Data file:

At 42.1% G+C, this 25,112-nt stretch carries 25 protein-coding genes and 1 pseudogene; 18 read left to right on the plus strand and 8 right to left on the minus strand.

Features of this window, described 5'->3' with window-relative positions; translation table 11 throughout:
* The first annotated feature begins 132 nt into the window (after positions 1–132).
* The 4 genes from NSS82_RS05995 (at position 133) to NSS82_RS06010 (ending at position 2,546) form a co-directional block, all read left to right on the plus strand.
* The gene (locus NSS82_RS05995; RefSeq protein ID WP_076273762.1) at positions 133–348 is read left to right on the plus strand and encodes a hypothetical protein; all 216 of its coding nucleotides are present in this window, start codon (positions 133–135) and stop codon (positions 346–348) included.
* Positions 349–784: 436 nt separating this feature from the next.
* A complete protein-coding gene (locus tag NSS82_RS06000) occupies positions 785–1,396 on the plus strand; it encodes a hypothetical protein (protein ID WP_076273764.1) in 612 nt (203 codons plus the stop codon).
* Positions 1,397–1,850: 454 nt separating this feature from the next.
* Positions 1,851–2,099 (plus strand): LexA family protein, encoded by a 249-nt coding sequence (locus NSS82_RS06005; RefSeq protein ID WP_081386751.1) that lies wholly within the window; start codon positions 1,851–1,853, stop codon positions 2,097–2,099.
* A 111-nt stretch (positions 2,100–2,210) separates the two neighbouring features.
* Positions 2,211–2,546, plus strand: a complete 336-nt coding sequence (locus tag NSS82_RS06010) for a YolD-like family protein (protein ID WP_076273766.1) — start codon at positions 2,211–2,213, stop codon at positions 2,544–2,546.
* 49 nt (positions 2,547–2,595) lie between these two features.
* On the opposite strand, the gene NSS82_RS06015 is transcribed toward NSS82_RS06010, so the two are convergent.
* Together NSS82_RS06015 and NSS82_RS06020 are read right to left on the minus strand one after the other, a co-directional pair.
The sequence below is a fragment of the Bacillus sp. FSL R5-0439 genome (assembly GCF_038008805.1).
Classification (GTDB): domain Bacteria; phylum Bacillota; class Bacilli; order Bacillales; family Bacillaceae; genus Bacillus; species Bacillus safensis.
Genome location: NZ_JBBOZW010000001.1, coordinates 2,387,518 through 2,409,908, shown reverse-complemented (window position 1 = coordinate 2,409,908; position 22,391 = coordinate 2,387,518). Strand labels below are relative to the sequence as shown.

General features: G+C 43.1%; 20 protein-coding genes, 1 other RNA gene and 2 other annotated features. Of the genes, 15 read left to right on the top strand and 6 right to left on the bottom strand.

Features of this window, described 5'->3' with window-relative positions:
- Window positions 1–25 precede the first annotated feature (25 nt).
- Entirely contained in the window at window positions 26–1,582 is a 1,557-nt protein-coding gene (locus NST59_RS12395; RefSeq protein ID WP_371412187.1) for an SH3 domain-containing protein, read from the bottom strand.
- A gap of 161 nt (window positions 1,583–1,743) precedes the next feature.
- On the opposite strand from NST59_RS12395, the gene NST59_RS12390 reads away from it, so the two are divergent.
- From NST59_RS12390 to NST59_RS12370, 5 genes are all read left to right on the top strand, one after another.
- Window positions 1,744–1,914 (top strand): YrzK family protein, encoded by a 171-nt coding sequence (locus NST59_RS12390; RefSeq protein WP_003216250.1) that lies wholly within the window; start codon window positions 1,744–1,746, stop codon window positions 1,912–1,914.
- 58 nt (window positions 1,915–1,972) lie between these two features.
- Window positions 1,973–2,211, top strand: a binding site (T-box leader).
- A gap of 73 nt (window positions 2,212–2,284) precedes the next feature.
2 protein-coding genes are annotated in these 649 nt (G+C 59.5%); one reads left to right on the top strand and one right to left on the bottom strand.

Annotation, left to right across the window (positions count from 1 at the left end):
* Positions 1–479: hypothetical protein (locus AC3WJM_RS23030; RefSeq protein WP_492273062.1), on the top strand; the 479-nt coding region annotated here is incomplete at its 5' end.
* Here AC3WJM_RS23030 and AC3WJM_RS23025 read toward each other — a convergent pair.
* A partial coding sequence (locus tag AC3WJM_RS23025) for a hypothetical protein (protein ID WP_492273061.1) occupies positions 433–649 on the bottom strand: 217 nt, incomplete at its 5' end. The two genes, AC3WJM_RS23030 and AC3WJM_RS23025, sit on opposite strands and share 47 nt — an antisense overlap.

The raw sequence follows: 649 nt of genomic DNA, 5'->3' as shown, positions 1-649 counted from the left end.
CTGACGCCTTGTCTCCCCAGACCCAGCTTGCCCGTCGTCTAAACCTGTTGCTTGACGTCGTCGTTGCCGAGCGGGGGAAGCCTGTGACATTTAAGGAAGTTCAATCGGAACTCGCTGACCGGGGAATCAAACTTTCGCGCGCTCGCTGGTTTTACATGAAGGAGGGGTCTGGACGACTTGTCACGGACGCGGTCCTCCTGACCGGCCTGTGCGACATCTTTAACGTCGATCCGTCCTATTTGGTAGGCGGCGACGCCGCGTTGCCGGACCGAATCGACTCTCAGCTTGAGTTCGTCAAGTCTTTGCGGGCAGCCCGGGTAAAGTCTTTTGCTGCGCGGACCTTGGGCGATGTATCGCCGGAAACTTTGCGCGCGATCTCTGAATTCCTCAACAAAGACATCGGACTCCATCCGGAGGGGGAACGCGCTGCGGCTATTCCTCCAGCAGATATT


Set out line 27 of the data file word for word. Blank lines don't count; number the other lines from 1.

- Window positions 1,973–2,211, top strand: a binding site (T-box leader).